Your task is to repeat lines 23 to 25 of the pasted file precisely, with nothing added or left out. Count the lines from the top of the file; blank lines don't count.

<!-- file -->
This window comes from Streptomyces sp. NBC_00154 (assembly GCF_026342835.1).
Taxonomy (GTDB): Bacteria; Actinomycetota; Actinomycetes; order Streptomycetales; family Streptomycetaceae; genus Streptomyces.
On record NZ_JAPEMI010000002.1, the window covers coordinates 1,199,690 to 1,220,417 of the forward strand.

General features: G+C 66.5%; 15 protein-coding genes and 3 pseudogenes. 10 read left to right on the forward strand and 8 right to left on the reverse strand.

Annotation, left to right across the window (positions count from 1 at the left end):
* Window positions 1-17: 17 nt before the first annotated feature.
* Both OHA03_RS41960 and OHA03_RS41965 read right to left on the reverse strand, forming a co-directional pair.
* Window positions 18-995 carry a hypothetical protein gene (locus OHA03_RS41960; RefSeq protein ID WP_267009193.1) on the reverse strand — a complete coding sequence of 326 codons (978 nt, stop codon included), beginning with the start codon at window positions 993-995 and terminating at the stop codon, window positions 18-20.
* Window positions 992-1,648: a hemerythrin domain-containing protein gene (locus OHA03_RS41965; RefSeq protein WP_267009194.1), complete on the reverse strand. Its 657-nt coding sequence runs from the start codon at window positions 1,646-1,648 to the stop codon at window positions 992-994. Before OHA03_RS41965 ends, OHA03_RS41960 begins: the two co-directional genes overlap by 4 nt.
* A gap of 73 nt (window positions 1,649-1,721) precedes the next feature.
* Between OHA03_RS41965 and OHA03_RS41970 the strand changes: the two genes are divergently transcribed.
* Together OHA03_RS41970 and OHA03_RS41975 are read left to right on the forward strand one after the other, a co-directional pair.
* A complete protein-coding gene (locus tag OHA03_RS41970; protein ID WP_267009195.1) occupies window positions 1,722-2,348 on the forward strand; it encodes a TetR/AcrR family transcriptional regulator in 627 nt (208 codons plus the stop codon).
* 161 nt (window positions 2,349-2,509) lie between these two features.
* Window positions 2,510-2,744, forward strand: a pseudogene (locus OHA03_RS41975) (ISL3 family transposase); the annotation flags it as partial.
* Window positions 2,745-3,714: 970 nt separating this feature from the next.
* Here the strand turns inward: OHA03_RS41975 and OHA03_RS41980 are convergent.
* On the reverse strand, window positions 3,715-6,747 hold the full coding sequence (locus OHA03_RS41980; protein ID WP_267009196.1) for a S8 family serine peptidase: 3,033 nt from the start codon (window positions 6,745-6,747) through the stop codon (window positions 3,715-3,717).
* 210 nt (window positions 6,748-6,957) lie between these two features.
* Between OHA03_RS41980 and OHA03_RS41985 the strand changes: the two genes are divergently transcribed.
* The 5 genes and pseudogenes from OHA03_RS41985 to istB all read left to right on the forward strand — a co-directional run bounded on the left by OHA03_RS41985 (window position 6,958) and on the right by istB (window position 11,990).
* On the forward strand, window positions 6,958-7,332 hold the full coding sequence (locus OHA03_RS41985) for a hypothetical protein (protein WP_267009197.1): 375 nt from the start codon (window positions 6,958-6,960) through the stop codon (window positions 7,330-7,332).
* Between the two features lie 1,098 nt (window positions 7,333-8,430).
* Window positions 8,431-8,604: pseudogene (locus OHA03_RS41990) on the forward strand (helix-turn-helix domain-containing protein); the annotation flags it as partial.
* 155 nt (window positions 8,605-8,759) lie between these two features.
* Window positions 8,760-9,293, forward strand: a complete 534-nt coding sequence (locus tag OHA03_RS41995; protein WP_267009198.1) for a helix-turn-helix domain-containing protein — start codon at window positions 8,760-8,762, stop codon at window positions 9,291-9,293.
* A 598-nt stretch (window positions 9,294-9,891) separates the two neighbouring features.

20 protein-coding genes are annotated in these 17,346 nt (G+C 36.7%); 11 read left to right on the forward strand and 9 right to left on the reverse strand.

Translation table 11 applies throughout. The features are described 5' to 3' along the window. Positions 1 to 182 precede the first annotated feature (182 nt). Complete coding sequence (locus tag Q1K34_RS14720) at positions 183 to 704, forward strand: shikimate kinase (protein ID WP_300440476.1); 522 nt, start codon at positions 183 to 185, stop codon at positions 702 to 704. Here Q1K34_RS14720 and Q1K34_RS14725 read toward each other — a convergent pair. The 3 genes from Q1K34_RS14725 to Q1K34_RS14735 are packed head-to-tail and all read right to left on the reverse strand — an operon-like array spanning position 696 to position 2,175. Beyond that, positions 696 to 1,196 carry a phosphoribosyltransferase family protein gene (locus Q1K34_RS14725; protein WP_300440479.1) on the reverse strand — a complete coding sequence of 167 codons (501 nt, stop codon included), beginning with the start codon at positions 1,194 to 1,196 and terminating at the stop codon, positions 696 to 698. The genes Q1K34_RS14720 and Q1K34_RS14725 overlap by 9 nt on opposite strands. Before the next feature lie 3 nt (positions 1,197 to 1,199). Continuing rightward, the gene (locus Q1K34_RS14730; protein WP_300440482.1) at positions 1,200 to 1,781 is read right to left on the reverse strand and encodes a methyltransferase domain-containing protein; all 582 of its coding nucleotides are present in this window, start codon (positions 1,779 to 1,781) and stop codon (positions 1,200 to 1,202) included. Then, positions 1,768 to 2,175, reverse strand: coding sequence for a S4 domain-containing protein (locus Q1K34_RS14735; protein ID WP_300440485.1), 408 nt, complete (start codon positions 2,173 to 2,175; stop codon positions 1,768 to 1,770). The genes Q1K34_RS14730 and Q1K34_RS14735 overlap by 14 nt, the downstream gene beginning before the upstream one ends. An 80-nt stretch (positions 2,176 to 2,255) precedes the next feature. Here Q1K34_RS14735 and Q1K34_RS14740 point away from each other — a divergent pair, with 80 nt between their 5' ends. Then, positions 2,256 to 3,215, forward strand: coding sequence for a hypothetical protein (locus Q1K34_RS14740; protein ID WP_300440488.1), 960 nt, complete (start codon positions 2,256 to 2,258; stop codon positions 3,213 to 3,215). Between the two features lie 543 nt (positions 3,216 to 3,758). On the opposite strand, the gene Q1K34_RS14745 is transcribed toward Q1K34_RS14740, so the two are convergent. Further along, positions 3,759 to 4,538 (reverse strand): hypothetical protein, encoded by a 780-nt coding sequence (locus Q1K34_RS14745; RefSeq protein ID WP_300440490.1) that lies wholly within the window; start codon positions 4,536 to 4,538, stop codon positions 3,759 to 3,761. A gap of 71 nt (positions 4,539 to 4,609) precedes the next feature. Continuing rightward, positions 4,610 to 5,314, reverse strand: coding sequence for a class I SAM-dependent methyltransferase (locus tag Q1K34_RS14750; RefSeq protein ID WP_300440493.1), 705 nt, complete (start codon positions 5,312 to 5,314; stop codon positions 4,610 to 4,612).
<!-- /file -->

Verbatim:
* Between the two features lie 1,098 nt (window positions 7,333-8,430).
* Window positions 8,431-8,604: pseudogene (locus OHA03_RS41990) on the forward strand (helix-turn-helix domain-containing protein); the annotation flags it as partial.
* 155 nt (window positions 8,605-8,759) lie between these two features.